Nepantla: Views from South 4.3 (2003) 449-491
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Franz Rosenzweig and Jewishness
Do not accuse them of being parvenus: how could they be, when they have passed through and left their mark on so many civilizations? Nothing in them of the recent, the improvised: their promotion to solitude coincides with the dawn of History; their very defects are imputable to the vitality of their old age, to the excesses of their penetration and their acuity of mind, to their excessively long experience. They are ignorant of the comfort of limits: if they possess a wisdom, it is the wisdom of exile, the kind which teaches how to triumph over a unanimous sabotage, how to believe oneself chosen when one has lost everything: the wisdom of defiance. And yet they are called cowards! It is true that they can cite no spectacular victory: but their very existence, is that not one? An uninterrupted, terrible victory, with no chance of ever ending!
—Emile Cioran, "A People of Solitaries"
What does it mean to un(inhabit) exile? Can one think exile, the loss of the land, as an experience contrary to inhabitation? Is exile, perhaps, the very essence of inhabitation? The wandering that is opposed to being-at-home leads us directly to the persistence of what is lost in the experience of loss, confronting us, at the point where absence becomes tragic evidence of an emptiness, with the continuous, unpostponable, and recurrent presence of what we remember, in remembrance, as true inhabitation.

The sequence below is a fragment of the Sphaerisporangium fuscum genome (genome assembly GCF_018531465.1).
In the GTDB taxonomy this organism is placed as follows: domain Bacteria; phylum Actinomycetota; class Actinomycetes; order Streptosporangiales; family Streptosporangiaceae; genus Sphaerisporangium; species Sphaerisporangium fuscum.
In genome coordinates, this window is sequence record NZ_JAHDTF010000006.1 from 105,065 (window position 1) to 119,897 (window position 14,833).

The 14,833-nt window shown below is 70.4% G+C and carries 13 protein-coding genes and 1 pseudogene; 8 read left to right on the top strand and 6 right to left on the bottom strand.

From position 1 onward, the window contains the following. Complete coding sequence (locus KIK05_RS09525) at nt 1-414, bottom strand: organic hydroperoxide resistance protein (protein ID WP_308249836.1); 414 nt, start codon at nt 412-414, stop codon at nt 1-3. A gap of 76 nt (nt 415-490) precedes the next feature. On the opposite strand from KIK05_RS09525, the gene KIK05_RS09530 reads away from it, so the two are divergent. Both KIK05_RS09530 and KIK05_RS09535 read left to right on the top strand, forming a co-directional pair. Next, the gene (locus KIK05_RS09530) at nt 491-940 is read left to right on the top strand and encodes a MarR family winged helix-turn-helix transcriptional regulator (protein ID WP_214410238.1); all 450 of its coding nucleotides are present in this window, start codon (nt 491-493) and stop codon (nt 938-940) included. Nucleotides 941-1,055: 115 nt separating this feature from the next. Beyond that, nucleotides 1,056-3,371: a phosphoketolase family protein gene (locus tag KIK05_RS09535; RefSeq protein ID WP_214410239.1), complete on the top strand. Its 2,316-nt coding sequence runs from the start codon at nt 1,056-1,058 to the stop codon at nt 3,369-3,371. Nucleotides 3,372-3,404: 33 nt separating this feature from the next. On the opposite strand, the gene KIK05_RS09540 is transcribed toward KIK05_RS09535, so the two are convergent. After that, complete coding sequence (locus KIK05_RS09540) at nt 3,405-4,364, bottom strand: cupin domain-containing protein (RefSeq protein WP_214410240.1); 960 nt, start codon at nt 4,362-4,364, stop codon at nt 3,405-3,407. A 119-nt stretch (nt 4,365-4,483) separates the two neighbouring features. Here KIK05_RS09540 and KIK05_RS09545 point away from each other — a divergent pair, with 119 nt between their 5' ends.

In the estrangement that is expatriation and expulsion, what has been subtracted returns, converted into a foundational mnemonic imprint, the presence-absence of inhabiting the land (understanding "land" here as [End Page 449] birthplace, or, as it was for Abraham, as the place of that promise which will be transformed into a bright sign in the historic journey of Judaism).1 From this paradoxical perspective (since the [un]inhabitation of exile constitutes true being there in the absence of the home that makes its lack present at every moment), Jewishness, understood as the experience of the deep-rooted uprootedness that is most fully manifested in commemorative memory, represents the purest and most distilled expression of genuine (un)inhabiting exile, assuming, in a diasporic itinerary, the continuum of the home beyond space-time, won from the land as geography of the natural homeland and from time as the persistence of memory that threads the lost steps of multiple generations. (Un)inhabiting exile thus converts itself into the essential peculiarity of Jewishness, its foundational and most fundamentally defining characteristic: one is only at home, only inhabits home, when one experiences home's absence, when one is the child of dispersion. The homeland is an absence that makes possible, in the spatiotemporal journey of Judaism, what I am calling (un)inhabiting exile, the dialectic image of a genuine inhabitation that is born from a radical loss. Therefore, the Jew is always at home, his rootedness is born of uprootedness, which in turn means that never, not even for a single day, has he been absent from the land that was promised and kept in his memory. For this reason he can feel at home in supposedly strange places. This is also why he can inhabit other languages, escaping self-referential simplifications. These other languages that the Jew inhabits passionately, and to which he has transferred his own expressive wealth and cultural genius, he has transformed into an unfissile element of his (un)inhabitation of exile.
The space of the exile is memory; his wanderings in the earth allow him, through evocative memory, to reconstruct the origin of his steps without the past's becoming an impossible, paralyzing nostalgia, assuming the features of the messianic encounter of origin and goal. The Jew is always and never at home, always and never departing, making his diasporic destiny into the writing of a promise a thousand times postponed, but whose fulfillment makes (un)inhabiting exile possible. That exiled memory which names the loss from the...